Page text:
|32 At The ThresholdAt the
threshold of a momentous turn of a century, I still watch the evening news on my 110-volt
Toshiba TV set in spite of the fact that it had been plugged several times into 220-volt
outlets by one child or another as they grew up over the years.
Along the way, the US economy saw a
dramatic turnaround from the depression that felled the Kuwaiti hero, George Bush, and
heralded the intimate-encounter style governance of CNN and Bill Clinton a style
that, while bullish, is somewhat disappointingly Orwellian, with a twist: Big Brother
I am particularly fascinated with William
Jefferson Clinton. Do not get me wrong here. It is not in any way similar to the stalking
fascination of Monica. It is more of an estimation of the eloquence of the man between his
histrionic That woman
speech and his sober, almost solemn, A new
dawn for America
I do not normally write my elder brother
Mehol a letter, but in November 1992, I had the historical (or prophetic, as Franz
Arcellana would say) feeling that Bill was going to be something more than just a comeback
kid, although I was personally rooting for George Bush, the Saudi hero.
I remember vividly that it kept on raining
for almost a week in Jeddah. The skies of Jeddah remained gloomy and most of the streets
If you realize that in Jeddah, there is
hardly any rain throughout the year except for a few drizzles for an hour or two, one day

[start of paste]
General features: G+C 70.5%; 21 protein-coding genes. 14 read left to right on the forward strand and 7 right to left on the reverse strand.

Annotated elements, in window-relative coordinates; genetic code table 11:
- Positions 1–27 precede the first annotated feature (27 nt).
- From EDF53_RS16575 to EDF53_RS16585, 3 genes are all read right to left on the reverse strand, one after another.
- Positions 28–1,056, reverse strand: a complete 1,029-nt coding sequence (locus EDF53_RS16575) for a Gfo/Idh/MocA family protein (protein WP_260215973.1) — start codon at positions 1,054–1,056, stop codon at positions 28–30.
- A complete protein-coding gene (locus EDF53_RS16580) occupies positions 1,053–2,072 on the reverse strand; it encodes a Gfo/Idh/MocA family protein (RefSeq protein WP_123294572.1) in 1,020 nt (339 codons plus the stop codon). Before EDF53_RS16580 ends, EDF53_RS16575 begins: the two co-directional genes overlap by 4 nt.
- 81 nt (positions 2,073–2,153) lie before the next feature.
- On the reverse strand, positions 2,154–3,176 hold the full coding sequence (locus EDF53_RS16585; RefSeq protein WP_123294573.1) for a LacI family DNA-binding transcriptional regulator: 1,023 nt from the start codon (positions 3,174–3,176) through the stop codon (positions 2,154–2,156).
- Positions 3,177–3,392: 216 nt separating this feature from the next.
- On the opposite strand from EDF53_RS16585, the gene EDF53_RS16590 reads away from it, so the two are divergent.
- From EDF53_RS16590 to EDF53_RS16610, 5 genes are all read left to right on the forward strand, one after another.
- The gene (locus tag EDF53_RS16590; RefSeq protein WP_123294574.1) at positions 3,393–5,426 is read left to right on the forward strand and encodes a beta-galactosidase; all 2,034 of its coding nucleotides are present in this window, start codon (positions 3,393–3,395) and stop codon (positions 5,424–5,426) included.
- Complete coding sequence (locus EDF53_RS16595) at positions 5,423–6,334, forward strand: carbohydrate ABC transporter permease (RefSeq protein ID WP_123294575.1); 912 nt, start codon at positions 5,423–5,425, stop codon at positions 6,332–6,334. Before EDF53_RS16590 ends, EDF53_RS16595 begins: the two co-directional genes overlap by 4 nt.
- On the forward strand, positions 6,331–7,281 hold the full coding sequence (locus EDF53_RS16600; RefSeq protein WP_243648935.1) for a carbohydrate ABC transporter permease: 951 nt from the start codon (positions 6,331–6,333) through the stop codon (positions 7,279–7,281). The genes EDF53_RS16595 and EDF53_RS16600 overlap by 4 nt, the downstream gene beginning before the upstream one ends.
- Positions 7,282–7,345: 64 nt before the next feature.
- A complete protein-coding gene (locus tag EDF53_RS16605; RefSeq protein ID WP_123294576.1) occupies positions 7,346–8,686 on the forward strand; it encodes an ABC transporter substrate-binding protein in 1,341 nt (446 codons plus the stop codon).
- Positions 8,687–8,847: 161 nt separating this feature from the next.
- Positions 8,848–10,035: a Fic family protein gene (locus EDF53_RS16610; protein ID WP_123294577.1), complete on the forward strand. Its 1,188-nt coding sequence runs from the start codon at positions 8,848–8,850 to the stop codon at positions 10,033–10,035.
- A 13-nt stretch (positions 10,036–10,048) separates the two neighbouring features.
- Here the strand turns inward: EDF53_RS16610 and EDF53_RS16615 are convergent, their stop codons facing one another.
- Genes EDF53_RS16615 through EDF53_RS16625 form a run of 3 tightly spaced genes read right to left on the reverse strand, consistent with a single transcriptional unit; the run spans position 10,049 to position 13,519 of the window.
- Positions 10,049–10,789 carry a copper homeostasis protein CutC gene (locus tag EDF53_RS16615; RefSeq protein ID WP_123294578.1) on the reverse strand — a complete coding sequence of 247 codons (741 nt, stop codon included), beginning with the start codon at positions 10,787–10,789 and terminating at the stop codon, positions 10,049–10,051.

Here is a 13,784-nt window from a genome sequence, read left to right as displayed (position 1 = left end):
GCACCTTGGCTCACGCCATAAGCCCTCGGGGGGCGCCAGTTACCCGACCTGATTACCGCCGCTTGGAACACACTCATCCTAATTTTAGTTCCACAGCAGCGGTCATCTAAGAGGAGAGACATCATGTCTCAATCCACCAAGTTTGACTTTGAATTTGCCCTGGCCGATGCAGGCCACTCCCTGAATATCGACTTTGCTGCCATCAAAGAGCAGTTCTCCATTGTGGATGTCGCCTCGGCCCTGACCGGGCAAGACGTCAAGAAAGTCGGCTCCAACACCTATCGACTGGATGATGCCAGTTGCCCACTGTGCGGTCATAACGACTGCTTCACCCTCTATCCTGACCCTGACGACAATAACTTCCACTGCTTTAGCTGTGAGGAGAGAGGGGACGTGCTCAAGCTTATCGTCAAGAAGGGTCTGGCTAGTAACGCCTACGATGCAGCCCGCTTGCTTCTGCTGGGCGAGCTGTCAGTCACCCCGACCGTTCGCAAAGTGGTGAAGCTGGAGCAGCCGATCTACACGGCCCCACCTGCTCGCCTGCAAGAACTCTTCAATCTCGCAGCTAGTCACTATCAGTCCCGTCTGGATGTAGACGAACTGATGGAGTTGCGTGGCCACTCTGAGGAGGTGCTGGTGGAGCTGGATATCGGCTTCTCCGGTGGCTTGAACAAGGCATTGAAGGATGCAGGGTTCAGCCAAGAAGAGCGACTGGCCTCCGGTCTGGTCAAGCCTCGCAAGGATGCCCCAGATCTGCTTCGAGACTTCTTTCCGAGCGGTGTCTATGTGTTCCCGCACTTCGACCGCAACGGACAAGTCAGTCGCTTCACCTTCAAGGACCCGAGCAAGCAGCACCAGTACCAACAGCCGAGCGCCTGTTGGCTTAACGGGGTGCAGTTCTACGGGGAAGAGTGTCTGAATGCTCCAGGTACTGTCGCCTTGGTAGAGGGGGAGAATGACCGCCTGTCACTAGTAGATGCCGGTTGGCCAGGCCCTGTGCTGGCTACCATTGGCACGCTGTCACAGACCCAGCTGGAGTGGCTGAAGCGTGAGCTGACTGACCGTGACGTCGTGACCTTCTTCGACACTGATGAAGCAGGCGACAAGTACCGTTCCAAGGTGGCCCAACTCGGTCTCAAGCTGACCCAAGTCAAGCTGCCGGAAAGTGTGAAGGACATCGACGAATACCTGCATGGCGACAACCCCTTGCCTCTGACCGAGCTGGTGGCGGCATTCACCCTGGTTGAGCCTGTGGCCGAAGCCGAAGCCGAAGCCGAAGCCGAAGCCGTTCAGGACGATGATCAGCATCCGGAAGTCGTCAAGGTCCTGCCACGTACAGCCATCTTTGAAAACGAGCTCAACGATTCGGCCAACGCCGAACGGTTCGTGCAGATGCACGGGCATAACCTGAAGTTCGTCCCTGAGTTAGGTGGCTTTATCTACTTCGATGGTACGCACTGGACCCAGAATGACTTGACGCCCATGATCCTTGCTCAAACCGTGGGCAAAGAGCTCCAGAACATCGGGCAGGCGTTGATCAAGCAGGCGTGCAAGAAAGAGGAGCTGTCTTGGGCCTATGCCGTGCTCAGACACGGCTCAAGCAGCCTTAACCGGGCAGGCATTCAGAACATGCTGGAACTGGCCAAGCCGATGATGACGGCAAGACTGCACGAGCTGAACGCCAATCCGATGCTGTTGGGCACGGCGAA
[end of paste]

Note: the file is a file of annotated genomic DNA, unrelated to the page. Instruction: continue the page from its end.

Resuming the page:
or two days a year, then you know something profound transpired. Especially, when, on the
first day the sun finally shone through the humongous gray clouds, Bill Clintons
victorious face was littered all over the Jeddah newsstands like the first grass of
spring. Then I knew I had to write my brother Mehol about a new dawn.
At the threshold of a momentous turn of a
century, elsewhere, nothing much has changed: the Bosnia locust swarm now moves into
Kosovo; the Tutsi-Hutu mardi gras transforms into the Ethiopia-Eritrea jambalaya; Hindu
fanatics are now clawing through Christian churches instead of Muslim mosques.
Mindanao is still embroiled in a
secessionist war which evolved from a national liberation front to an Islamic liberation
front, whatever that signifies to the various hues and colors of actors in the
centuries-old drama. And although the sarimanok never quite became the peace bird
that many had hoped for, it is now a welcome emblem of TFC to the hundreds of thousands of
Filipinos in Saudi Arabia.
And yes, we Filipino expatriates are now
being referred to in the media by the softer, gentler, politically corrrect, even
subliminal, nomenclature of OFW, overseas Filipino workers, rather than the milking
cow-ish title of OCW, overseas contract workers, of the earlier decade.